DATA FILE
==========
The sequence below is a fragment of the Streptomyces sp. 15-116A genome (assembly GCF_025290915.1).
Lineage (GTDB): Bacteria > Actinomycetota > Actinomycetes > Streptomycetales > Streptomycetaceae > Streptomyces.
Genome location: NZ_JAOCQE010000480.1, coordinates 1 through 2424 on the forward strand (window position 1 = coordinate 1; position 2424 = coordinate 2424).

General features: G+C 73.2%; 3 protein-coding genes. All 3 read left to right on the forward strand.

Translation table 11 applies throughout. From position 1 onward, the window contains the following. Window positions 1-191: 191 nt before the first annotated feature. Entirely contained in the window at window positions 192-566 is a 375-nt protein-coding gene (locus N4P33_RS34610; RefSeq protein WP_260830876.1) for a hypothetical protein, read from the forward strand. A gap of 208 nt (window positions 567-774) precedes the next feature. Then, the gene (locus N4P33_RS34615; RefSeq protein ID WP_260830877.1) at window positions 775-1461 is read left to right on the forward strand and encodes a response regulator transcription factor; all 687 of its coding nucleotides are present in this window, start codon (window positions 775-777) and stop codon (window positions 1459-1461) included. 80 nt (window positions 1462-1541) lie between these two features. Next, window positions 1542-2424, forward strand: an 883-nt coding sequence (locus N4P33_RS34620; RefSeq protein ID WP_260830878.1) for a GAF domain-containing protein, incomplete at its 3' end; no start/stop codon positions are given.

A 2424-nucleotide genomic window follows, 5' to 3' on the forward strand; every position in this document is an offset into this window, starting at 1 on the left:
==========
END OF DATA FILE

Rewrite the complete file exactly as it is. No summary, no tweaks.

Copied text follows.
The sequence below is a fragment of the Streptomyces sp. 15-116A genome (assembly GCF_025290915.1).
Lineage (GTDB): Bacteria > Actinomycetota > Actinomycetes > Streptomycetales > Streptomycetaceae > Streptomyces.
Genome location: NZ_JAOCQE010000480.1, coordinates 1 through 2424 on the forward strand (window position 1 = coordinate 1; position 2424 = coordinate 2424).

General features: G+C 73.2%; 3 protein-coding genes. All 3 read left to right on the forward strand.

Translation table 11 applies throughout. From position 1 onward, the window contains the following. Window positions 1-191: 191 nt before the first annotated feature. Entirely contained in the window at window positions 192-566 is a 375-nt protein-coding gene (locus N4P33_RS34610; RefSeq protein WP_260830876.1) for a hypothetical protein, read from the forward strand. A gap of 208 nt (window positions 567-774) precedes the next feature. Then, the gene (locus N4P33_RS34615; RefSeq protein ID WP_260830877.1) at window positions 775-1461 is read left to right on the forward strand and encodes a response regulator transcription factor; all 687 of its coding nucleotides are present in this window, start codon (window positions 775-777) and stop codon (window positions 1459-1461) included. 80 nt (window positions 1462-1541) lie between these two features. Next, window positions 1542-2424, forward strand: an 883-nt coding sequence (locus N4P33_RS34620; RefSeq protein ID WP_260830878.1) for a GAF domain-containing protein, incomplete at its 3' end; no start/stop codon positions are given.

A 2424-nucleotide genomic window follows, 5' to 3' on the forward strand; every position in this document is an offset into this window, starting at 1 on the left: